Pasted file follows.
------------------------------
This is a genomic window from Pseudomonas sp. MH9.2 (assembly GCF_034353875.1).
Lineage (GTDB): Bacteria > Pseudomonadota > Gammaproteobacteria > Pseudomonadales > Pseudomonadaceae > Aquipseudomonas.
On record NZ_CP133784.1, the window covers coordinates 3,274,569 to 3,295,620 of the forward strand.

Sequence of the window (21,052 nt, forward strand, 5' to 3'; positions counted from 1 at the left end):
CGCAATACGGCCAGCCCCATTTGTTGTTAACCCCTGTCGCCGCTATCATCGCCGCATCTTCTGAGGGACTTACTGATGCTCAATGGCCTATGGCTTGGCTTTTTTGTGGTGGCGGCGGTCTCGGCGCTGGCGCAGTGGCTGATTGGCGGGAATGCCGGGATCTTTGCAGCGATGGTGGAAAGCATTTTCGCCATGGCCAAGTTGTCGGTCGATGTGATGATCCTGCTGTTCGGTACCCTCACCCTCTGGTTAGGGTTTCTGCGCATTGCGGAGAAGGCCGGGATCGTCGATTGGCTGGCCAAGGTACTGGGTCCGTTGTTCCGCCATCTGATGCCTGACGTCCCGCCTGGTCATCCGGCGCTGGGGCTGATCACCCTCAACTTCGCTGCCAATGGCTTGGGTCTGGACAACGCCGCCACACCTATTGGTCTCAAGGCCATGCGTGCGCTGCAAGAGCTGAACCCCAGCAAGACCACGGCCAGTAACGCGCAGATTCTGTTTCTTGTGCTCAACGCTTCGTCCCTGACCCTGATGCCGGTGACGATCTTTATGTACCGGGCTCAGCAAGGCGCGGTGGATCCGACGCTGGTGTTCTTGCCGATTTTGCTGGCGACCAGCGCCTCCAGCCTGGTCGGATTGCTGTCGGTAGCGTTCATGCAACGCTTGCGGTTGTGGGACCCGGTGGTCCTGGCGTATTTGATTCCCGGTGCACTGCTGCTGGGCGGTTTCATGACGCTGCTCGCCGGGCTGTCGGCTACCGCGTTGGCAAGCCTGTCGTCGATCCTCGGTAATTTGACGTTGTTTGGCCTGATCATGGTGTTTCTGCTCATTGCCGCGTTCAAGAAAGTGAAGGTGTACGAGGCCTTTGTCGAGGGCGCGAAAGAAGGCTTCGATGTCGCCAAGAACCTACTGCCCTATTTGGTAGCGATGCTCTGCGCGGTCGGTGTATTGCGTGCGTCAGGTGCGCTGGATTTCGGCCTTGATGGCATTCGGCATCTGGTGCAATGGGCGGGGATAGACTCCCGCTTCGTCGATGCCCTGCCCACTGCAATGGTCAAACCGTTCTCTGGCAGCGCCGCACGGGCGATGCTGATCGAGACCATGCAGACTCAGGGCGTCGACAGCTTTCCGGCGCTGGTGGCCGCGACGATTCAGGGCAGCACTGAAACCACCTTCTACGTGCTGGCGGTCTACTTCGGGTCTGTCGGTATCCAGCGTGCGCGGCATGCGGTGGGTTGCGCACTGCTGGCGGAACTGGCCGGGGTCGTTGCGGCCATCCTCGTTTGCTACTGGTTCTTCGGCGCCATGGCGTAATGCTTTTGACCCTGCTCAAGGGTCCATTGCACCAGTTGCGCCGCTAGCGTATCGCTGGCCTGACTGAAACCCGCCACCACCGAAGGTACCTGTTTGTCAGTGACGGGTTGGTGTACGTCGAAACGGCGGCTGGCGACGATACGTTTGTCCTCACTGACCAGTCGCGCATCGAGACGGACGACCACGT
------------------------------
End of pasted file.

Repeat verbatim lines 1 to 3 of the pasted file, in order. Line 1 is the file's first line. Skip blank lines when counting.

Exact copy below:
This is a genomic window from Pseudomonas sp. MH9.2 (assembly GCF_034353875.1).
Lineage (GTDB): Bacteria > Pseudomonadota > Gammaproteobacteria > Pseudomonadales > Pseudomonadaceae > Aquipseudomonas.
On record NZ_CP133784.1, the window covers coordinates 3,274,569 to 3,295,620 of the forward strand.